During his decade of performing music in front of audiences, Brad Bendis has expanded his repertoire significantly.
“When I first started playing, my shows were about 90% Neil Young covers,” the South Fayette Township resident recalled.
Sure, he still likes to bring out a tune or two from the Canadian-born icon with the high-pitched voice. But Bendis’ songbook now includes selections from more than 100 artists, a great many of them gaining popularity before he was born.
“There’s just something about music from that time, from the ’50s, ’60s, ’70s, and ’80s, even, too. There was substance,” he said. “If I hear a good new song, I’ll think, I have to get that in the set list.”
New or old, Bendis will perform plenty of his favorites during his 10th anniversary show, scheduled for 8 to 10:30 p.m. Sept. 28 at Steamworks Creative in Hampton Township. Of course, he’s looking forward to the occasion, particularly because of the venue.
“This is a place that cares about the musician: We want to have an intimate, close, personal space, so that they can have a captivated audience,” he said about Steamworks, which was launched as a collaborative venture between performers and lovers of live music.
Bendis’ first performance venue was at the since-closed Farmhouse Coffee in Peters Township, which used to host Friday open-mic nights. Naturally, he selected a Young song as his opener, but it was the relatively obscure “Distant Camera” from Neil’s 2000 album “Silver & Gold.”
“I wish I had picked an easier song to play, because it has kind of a complicated riff for someone who had only been playing a couple of years and trying to play in front of people,” he said. “But I just love the song so much, and I thought to myself, that would be cool.”
He proceeded to execute the opening guitar part flawlessly
“But I was so proud of myself that I didn’t blow it, I missed my cue to come in and start singing,” he said. “And I thought, ‘thank God I picked a song that no one else knew.’”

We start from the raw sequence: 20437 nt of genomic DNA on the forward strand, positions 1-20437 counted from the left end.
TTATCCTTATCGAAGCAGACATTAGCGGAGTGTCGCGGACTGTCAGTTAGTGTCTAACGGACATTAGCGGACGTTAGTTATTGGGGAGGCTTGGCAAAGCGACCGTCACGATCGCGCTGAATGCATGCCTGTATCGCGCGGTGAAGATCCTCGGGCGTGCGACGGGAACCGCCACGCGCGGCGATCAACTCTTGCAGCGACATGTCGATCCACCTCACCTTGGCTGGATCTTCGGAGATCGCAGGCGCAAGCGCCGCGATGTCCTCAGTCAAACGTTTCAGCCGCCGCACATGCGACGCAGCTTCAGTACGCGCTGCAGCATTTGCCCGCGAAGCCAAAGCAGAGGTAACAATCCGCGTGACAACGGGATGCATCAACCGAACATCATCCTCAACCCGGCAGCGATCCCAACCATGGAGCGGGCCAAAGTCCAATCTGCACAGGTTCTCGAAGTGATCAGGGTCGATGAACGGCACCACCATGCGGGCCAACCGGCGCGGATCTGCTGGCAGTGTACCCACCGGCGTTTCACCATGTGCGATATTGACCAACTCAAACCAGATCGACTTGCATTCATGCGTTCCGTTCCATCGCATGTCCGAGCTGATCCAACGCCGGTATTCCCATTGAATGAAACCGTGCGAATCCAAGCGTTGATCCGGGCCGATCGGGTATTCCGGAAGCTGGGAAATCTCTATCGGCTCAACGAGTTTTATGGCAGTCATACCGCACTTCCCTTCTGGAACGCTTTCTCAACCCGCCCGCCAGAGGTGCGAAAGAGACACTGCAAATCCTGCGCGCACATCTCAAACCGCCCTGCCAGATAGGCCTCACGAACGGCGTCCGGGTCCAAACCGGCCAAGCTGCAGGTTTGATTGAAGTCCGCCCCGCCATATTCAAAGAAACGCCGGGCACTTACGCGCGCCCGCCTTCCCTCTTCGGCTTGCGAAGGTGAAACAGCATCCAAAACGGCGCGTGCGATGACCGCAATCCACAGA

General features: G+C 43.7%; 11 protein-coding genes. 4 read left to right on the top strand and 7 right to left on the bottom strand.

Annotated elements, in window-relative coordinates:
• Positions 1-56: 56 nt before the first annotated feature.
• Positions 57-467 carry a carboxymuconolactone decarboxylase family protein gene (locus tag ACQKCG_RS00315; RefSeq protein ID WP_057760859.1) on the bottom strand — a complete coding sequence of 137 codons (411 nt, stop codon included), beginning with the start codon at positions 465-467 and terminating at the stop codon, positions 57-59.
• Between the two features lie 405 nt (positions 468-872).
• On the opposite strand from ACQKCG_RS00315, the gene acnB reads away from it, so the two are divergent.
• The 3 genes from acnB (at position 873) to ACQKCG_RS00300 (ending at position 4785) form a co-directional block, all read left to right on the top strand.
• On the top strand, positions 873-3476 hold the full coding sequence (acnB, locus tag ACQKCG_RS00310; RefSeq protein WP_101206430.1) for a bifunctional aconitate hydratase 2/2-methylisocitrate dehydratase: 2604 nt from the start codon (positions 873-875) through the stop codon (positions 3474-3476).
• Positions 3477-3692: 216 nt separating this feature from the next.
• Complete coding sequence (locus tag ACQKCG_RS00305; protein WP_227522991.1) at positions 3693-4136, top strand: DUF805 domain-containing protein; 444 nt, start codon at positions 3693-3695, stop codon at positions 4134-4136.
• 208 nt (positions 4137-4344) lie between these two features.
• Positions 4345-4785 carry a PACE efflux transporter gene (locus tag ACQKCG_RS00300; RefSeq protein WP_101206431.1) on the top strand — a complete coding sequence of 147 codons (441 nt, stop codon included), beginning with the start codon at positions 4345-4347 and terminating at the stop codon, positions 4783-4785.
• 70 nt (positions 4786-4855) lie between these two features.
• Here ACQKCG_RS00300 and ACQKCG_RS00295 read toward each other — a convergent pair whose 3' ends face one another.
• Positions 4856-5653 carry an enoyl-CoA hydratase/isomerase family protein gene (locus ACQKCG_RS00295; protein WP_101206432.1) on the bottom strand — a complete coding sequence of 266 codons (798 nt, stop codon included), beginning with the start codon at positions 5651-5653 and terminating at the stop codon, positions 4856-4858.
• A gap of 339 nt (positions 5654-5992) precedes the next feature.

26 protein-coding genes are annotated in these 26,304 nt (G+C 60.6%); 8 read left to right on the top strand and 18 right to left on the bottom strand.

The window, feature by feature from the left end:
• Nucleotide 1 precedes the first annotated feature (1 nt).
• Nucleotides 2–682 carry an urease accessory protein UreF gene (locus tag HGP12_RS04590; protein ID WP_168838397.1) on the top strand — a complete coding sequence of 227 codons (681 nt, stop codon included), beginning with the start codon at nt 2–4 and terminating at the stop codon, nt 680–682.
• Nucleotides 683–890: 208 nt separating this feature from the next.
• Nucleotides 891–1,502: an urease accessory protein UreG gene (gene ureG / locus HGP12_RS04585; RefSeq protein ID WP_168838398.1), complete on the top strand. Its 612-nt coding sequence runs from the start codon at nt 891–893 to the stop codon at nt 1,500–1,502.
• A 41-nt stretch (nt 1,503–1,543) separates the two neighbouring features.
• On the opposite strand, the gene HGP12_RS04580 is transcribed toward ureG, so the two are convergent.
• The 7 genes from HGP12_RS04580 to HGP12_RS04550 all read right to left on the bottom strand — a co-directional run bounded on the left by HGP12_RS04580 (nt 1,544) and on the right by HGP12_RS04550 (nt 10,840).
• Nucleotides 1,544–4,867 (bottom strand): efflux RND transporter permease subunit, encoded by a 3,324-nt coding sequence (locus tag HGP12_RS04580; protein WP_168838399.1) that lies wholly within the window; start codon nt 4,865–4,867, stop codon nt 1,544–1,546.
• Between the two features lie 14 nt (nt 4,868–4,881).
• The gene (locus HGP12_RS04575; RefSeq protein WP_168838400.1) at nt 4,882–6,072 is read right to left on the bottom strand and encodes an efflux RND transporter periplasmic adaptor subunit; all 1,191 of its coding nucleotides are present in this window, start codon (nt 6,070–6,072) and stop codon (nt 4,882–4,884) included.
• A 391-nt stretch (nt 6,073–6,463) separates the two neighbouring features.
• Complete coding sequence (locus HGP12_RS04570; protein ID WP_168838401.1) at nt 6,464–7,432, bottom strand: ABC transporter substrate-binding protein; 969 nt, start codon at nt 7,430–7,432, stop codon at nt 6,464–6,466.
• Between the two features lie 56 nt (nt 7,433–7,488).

His singing, coupled with guitar and harmonica playing, has earned him a considerable local following, and his performance schedule has become about as full as it can get.
“This game is like any other. It’s networking. It’s getting your name out there,” Bendis said. “About a year ago, I felt like I was getting complacent. And so I thought, ‘you know what? I really have to start busting my hump.’”
And so he has been able to make a career in music for himself, something he attributes in no small part to the support of his parents, Randy and Cindy, who often are in the front row for his shows.
“I have the only dad in the world who didn’t tell me to quit music and go get a real job,” Brad said.
Randy also gave him some advice to avoid stage fright.
“He said, ‘Son, when you’re up there, just find a spot out in the distance. Keep your focus on that. Don’t worry about what’s going on around you,’” he said his father told him. “I still follow it to this day.”
On any given day, Brad might be wearing a T-shirt honoring another huge musical influence, Johnny Cash. In fact, he opens his shows in the same manner as the “Man In Black,” performing a spot-on “Folsom Prison Blues.”
“All through high school, he was all I listened to,” Bendis said about his time at South Fayette, from which he graduated in 2007. “I mean, I didn’t listen to anybody else. Occasionally, I might throw an Eric Clapton CD on, but I got to know mostly all of his catalog.”
He has great respect for other artists, too, such as Bruce Springsteen, Tom Petty and a certain singer-songwriter from Philadelphia who died in 1973, but still has legions of fans.
“I was playing ‘Bad, Bad Leroy Brown’ by Jim Croce, and I saw college kids to 60-, 70-year-old men singing along,” Bendis said. “A great song is a great song, and great songs are timeless.”
For more information, visit www.facebook.com/bradbendis.